Press release from Red Bank Regional High School
The staff of Red Bank Regional High School recently invited author, educator and advocate Seth Rainess to speak on the topic of supporting students who self-identify as Transgender or Gender Non-conforming. As the Trans-family Group Facilitator with the Jersey Shore PFLAG (Parents and Families of Lesbians & Gays) organization, Rainess is uniquely qualified to discuss this subject from both his professional and educational background (with masters’ degrees in Psychology and Rehabilitation Counseling), as well as through his own personal journey with transitioning.
Rainess, who has addressed a number of schools in Monmouth County, also spoke with the RBR Gay-Straight Alliance, the student organization advised by Stacy Liss, clinical supervisor for RBR’s School Based Youth Service program The Source. Several students received copies of Real Talk for Teens: a Jump-Start Guide to Gender Transitioning and Beyond, the Rainess-authored book that was written to help youth and families address transitioning, which is the process that transgender people may go through to align their body with their gender identity.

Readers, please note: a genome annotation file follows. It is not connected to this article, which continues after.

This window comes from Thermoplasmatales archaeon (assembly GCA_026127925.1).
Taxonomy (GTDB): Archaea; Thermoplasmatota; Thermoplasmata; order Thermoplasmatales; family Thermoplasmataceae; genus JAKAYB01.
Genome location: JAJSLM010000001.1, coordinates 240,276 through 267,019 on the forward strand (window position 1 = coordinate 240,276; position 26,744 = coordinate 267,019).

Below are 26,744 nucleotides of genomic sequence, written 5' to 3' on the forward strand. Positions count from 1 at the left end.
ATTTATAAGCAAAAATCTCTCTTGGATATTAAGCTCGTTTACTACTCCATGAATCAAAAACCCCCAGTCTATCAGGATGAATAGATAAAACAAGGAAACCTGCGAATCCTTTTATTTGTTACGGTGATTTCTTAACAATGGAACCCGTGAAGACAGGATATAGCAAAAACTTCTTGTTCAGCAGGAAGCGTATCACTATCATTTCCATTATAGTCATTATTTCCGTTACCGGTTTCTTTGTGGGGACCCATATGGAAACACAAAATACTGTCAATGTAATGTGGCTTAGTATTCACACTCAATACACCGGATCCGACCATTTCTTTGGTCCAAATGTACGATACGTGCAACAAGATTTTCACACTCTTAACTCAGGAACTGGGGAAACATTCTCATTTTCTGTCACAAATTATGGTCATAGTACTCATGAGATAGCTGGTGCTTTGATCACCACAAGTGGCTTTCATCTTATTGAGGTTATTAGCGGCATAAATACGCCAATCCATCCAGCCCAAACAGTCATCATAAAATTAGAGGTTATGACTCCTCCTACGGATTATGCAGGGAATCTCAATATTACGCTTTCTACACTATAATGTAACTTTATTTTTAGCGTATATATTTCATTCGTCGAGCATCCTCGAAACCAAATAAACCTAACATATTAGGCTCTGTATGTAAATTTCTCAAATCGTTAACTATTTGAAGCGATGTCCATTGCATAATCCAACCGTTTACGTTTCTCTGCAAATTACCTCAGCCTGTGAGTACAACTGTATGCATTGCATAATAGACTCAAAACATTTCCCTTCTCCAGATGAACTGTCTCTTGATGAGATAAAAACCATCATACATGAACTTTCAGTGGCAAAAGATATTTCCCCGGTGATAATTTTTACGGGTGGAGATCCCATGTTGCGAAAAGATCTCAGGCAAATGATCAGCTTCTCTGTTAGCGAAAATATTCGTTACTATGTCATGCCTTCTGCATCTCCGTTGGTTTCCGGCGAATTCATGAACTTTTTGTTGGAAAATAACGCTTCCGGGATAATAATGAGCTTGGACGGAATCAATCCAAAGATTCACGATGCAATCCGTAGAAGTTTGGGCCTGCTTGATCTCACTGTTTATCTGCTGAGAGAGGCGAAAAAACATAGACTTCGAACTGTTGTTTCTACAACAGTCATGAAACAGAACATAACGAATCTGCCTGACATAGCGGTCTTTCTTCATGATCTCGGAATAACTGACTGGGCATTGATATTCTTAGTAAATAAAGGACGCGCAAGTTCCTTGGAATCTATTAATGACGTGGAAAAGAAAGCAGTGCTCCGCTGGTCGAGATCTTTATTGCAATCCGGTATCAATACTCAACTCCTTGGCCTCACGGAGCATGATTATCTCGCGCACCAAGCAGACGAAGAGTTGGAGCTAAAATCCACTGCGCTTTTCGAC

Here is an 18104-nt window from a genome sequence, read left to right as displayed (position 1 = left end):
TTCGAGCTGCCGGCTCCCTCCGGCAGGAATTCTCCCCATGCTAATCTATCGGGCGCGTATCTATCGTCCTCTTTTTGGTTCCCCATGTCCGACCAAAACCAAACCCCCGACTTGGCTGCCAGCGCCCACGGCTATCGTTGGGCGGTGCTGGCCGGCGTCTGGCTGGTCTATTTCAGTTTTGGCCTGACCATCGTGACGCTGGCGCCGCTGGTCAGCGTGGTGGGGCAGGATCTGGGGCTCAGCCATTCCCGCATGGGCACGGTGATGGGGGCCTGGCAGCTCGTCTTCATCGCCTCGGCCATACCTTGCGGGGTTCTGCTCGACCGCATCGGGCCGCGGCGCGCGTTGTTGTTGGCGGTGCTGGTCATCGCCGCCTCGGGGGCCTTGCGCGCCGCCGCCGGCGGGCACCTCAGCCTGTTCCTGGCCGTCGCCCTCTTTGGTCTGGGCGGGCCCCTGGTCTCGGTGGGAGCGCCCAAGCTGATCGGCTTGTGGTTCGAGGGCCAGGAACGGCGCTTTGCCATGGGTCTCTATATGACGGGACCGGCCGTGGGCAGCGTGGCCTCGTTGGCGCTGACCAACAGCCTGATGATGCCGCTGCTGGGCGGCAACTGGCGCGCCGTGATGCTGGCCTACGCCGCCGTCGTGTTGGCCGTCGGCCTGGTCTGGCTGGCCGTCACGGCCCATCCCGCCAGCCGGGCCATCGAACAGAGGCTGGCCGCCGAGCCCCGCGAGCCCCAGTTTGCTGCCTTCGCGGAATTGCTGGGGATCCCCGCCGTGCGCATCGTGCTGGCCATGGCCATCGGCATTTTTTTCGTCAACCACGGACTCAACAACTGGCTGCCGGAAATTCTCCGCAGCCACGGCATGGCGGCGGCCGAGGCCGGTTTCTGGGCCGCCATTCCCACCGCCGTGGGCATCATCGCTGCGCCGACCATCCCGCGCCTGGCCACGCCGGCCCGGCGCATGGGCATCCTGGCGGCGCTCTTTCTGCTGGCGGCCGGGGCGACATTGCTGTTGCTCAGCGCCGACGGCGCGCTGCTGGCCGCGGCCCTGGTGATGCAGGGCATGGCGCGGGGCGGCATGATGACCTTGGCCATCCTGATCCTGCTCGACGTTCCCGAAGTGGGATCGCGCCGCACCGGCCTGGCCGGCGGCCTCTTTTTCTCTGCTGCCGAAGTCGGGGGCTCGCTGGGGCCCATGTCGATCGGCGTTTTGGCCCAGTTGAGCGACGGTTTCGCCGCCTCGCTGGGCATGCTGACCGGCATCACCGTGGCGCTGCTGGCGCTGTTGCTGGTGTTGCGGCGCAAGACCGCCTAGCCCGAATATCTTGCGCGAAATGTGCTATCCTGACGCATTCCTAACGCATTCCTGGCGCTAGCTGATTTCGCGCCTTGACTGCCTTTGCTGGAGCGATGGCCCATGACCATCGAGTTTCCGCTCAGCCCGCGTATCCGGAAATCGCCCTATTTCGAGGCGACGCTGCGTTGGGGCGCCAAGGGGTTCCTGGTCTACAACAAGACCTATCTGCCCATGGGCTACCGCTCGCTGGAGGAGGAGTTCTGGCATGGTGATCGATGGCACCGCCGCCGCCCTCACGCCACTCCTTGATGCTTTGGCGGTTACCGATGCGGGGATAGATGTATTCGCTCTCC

As Stacy Liss explains, “As the number of students who self -identify as transgender and gender non-conforming has increased, so has the need to educate staff and students on how to be supportive to ensure the safety of these individuals.”
Liss has worked closely with Rainess on ways to support students who are transitioning, and to assist parents in the process. Additionally, he has had conversations with RBR on developing protocol to ensure that the school meets the needs of Transgender and Gender Non-conforming students.
While Seth speaks to many groups on transgender support, he believes that educators are integral in helping youth, explaining that “a teacher may be the only person who the student feels comfortable speaking with. Perhaps the student needs help in talking to their family.
“It is important that the school faculty know they are the eyes and ears and most important the ally for these kids. It is very important to refer the student to a counselor and for the student to feel comfortable with the counselor.”
“Young people who identify as Transgender may be at greater risk for mental health issues, such as depression and suicide,” says Liss. “In addition, youth who identify as Transgender are at an increased risk for homelessness. It is important that the safety of our youth is assessed and supports are provided when necessary. In addition, resources may be provided for that student to support them outside of school, including referrals for family support and community resources.”
Rainess left the staff with a reminder that the process requires patience, using the analogy, “I always tell kids that you are running a marathon, not a 100 yard-dash. Kids have to be okay with that.”